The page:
Student, professors share tips on how to navigate Austin transportation

Mackenzie Dyer

After venturing from campus for the first time her sophomore year, Hannah Burbank quickly realized she was sitting on a bus that was taking her anywhere but where she wanted to go. For those new to navigating Austin, it’s not uncommon to experience similar issues while learning to traverse the city efficiently. 

“I remember it was right before classes started, and I wanted to make sure I knew what bus to take,” journalism junior Burbank said. “I took the right bus, but I took it in the wrong direction. I didn’t have a car. I didn’t know where I was going … It was disastrous.”

Even for those who are used to Austin’s infrastructure, understanding its more than 70 bus routes, inconsistent bike lanes and limited parking can be complicated.

Despite now having a car, Burbank said she will continue to walk or take the bus to class because on-campus parking passes are so expensive. According to the UT Parking and Transporation Services website, on-campus parking passes can cost anywhere from $150 to $861 for the 2019-’20 school year.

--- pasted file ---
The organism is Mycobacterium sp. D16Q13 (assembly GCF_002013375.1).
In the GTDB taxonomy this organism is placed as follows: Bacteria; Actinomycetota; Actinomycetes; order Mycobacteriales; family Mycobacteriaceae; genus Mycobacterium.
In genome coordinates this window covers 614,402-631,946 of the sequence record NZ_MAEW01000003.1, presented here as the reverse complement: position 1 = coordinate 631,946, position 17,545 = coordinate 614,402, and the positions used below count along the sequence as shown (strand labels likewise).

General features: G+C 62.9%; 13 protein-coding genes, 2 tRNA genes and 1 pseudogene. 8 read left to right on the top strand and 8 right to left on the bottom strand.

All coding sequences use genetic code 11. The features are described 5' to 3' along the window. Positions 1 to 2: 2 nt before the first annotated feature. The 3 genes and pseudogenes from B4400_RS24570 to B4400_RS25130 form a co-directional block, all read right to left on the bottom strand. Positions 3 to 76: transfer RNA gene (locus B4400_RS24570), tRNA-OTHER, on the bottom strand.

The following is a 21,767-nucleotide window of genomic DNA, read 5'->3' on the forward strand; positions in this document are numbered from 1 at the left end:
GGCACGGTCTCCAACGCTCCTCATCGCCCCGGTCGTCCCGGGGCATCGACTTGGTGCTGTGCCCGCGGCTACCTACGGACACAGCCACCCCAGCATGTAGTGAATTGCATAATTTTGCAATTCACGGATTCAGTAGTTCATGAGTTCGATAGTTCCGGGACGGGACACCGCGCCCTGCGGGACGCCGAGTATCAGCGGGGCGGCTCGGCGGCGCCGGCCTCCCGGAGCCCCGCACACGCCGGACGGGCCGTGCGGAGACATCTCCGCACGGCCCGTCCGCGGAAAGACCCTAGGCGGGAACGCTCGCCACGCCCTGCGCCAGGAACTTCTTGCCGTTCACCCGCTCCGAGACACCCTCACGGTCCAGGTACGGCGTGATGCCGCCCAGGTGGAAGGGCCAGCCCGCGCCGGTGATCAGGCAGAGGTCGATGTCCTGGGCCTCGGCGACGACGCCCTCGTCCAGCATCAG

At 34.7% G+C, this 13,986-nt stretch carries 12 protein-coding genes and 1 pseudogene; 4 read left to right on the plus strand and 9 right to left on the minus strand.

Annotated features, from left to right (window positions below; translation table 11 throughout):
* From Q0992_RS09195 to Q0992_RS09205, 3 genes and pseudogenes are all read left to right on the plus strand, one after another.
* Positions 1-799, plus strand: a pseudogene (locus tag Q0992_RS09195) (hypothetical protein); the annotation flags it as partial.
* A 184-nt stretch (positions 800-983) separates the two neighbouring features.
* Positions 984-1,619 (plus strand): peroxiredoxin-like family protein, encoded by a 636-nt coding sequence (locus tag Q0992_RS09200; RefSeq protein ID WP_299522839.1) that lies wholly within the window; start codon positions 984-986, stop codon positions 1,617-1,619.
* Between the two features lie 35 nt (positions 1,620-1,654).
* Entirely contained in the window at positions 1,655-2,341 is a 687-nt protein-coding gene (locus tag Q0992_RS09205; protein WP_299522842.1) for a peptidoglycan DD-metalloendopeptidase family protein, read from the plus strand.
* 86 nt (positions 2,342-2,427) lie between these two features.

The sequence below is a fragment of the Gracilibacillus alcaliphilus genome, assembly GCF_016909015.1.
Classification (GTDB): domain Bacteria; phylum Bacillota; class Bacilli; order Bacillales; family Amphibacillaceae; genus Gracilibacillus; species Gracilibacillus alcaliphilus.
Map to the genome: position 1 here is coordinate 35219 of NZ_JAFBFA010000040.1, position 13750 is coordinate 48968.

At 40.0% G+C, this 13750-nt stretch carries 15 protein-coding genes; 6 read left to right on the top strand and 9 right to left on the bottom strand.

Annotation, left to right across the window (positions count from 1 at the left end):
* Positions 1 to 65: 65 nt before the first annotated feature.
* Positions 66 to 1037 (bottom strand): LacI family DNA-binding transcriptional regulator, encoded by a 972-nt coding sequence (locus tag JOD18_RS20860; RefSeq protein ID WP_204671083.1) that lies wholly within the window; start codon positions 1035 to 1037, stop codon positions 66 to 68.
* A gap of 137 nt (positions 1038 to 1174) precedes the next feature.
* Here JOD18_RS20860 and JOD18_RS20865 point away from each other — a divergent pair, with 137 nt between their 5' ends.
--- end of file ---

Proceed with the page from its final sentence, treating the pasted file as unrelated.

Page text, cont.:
Other car-owning students, such as religious studies junior Gerard Apruzzese, also doesn’t park on campus due to the expense of UT passes. To get to class, Apruzzese said he drives into West Campus and from his home near 38th Street, then parks in the garage of a friend’s apartment building.

“I think that UT’s parking passes … should be more accessible,” Apruzzese said. “People usually live farther off campus because it’s cheaper. It doesn’t make sense that UT would make the prices so expensive knowing that the people who need it are more likely to be economically disadvantaged.”

Instead of parking on campus, students can ride a bike or scooter, call an Uber or Lyft or take various bus routes around campus, including Route 640, which loops around campus. Students can ride city buses for free by swiping their UT ID. Between the hours of 11 p.m. and 4 a.m., students can order a free Lyft ride home from campus through the Night Rides program.

Robert Quigley, journalism associate professor of practice, said he prefers to walk and take bus routes around town. He said he recommends downloading the CapMetro app because the bus is cheaper than other options and is also a great way to catch up on work, reading or video games.

“It’s a nice thing that UT does for faculty, (staff and students),” Quigley said. “I’m so glad UT pays for the metro.”